SINGAPORE - Overseas Singaporeans voting by post in future elections will get confirmation that their envelopes have been received, and these envelopes will be postage-paid where available, said the Elections Department (ELD) on Tuesday (July 26).
Each return envelope would have a unique QR code that does not contain personal information or identifiers, and only envelopes with valid QR codes will be accepted. This ensures only one postal ballot paper from each registered overseas voter will be counted, said ELD.
The ELD was providing an update to feedback collected on new voting arrangements it had proposed in May for overseas voters and those in nursing homes.
These changes, which make it easier for people to vote, are part of a regular review of election processes.
A total of 13 political parties and 39 nursing home operators provided feedback, as did overseas Singaporeans and members of the public, said ELD.
An online survey of overseas Singaporeans garnered 3,221 responses from across 64 countries, it added.
In May, ELD had said that it planned to roll out postal voting in time for the presidential election, which is due by September next year.
On Tuesday, the department said that 82 per cent of respondents in the online survey supported postal voting, with convenience and being able to exercise the right to vote while living overseas as the top two reasons for their support.
Of the 1,771 respondents who had never voted while living overseas, 83 per cent indicated that they were willing to take part in postal voting.
However, respondents expressed concerns such as the security and safety of ballots - such as lost, damaged or delayed mails, the transparency of the process and the ease and cost of postal voting.
In response, ELD said that on top of requiring a postal voter to log in to the secure ELD Voter Services using Singpass to authenticate his identity and download the return envelope and postal ballot paper, there would be additional safeguards.
On top of unique QR codes, technology will be used to verify the wet-ink signature on the return envelope against the specimen signature provided during registration for overseas voting.
With regard to transparency, ELD said it will make clear the criteria for rejection of return envelopes in the legislation.
For example, damaged or unsealed envelopes, multiple envelopes with the same QR code from one person, non-matching signatures, and envelopes with more than one postal ballot paper would all be rejected.
ELD will also provide information so that candidates and counting agents can verify that there is no ballot paper stuffing or non-legitimate ballots being counted.
It will also give postal voters an update on whether their return envelopes were received after overseas votes have been counted.
For greater convenience, postal voters can download and print their postal ballot papers and return envelopes starting from the day after Nomination Day.
The marked postal ballot papers must be posted before Polling Day in Singapore and reach ELD no later than 10 days after Polling Day.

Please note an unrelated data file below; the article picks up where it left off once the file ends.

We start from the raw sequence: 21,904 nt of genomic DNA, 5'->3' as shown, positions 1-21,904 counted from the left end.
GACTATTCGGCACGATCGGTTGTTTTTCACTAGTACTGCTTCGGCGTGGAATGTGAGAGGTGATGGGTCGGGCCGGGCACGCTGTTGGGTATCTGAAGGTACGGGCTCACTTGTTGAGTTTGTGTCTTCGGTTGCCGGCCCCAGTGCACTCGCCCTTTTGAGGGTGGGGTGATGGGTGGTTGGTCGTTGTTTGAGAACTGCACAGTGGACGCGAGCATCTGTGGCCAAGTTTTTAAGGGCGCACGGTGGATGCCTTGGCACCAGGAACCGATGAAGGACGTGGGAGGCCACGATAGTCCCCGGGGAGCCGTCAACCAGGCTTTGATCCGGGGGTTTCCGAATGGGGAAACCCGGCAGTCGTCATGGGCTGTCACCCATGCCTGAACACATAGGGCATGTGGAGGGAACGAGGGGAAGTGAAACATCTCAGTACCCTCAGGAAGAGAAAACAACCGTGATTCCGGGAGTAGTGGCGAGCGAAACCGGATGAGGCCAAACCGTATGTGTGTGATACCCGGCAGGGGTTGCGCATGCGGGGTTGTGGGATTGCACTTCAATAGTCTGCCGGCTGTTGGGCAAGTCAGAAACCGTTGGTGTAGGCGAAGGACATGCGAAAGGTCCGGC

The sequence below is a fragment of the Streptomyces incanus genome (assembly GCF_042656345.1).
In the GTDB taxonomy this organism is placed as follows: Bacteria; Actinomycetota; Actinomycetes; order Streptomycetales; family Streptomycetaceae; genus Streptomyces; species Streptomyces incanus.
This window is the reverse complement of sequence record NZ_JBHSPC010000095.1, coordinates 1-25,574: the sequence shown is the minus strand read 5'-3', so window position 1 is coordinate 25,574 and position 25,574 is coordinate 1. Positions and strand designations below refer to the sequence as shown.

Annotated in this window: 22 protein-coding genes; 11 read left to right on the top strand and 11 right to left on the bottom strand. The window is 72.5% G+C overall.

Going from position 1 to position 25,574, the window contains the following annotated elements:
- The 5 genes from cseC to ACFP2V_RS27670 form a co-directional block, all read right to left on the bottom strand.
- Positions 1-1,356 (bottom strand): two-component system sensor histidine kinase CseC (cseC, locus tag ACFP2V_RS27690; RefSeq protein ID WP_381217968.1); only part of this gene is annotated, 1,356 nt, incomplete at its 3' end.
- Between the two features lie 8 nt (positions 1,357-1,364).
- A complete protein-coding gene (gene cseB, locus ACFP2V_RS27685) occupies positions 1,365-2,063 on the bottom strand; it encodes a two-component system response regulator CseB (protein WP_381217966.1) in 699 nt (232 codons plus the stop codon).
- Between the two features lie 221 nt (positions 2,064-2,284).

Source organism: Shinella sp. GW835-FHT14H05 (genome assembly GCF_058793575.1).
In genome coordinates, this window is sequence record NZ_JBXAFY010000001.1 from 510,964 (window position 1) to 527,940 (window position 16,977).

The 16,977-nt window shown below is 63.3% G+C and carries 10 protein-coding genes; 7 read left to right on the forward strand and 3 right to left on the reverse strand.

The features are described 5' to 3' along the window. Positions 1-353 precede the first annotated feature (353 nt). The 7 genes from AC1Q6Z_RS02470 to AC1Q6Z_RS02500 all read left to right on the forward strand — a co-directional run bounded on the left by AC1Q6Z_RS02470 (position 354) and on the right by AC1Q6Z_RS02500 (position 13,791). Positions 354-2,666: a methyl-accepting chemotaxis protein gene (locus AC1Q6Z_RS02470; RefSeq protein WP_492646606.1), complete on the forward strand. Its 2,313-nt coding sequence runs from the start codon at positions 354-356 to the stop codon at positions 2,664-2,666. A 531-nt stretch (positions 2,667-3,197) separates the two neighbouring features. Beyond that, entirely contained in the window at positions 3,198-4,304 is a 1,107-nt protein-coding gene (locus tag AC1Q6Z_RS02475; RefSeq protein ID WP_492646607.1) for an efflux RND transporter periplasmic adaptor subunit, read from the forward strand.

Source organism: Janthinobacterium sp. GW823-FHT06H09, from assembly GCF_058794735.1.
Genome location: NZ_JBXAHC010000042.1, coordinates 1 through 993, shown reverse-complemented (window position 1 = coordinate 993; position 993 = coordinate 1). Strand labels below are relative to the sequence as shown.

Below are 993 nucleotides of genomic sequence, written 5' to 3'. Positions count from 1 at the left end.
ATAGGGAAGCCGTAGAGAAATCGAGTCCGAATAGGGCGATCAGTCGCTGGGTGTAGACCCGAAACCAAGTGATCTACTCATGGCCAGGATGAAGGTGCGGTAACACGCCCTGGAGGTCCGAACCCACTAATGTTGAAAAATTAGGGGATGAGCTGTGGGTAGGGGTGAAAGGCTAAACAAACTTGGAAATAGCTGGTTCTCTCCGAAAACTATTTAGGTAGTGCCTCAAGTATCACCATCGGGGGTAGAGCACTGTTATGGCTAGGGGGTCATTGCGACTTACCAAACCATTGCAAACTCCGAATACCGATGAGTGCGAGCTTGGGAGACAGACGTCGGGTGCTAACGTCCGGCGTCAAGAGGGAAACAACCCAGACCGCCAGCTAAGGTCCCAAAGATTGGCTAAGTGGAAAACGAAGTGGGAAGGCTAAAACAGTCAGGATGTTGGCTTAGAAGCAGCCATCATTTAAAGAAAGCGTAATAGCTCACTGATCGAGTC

At the 2020 General Election, there were 6,570 registered overseas voters, and of these, a total of 4,794 cast their ballots at 10 overseas polling stations.
Nursing home arrangements
On the pilot of special voting arrangements at some nursing homes, ELD received feedback on concerns about voting secrecy, in particular for bedbound voters who might vote in close proximity to other residents and the possibility of undue influence from nursing home staff or next-of-kin when voting.
There were also concerns about ascertaining whether the residents have the mental capacity to vote and operational and resource challenges to set up on-site polling stations and to carry out bed-to-bed polling, which ELD had proposed in May.
ELD said a portable lap booth will be provided for bed-to-bed polling so voters can mark their ballot papers in private, shielded by the front and sides of the booth.
It will also provide clear guidelines on what nursing home staff can and cannot do.
For example, they can help a voter to sit up in bed to prepare for bed-to-bed polling but will have to move away when the voter is ready to vote.
Nursing home staff are also not allowed to mark the ballot paper on behalf of a voter or engage in any actions that may influence a voter then, said ELD.
If a voter is physically unable to mark the ballot paper, he can request for an election official to assist him to do so, similar to what is done at a regular polling station. A second election official will witness the process as a safeguard.
ELD will also handle nursing home voters who may lack the mental capacity to vote in a similar manner to voters at regular polling stations.
For example, the voter will not be issued a ballot paper if he does not respond to the election official's repeated requests for his identification document and poll card.
ELD said it will continue to engage nursing home operators before finalising the parameters and selection criteria for the pilot, given that residents across nursing homes can vary widely in terms of their physical and mental health.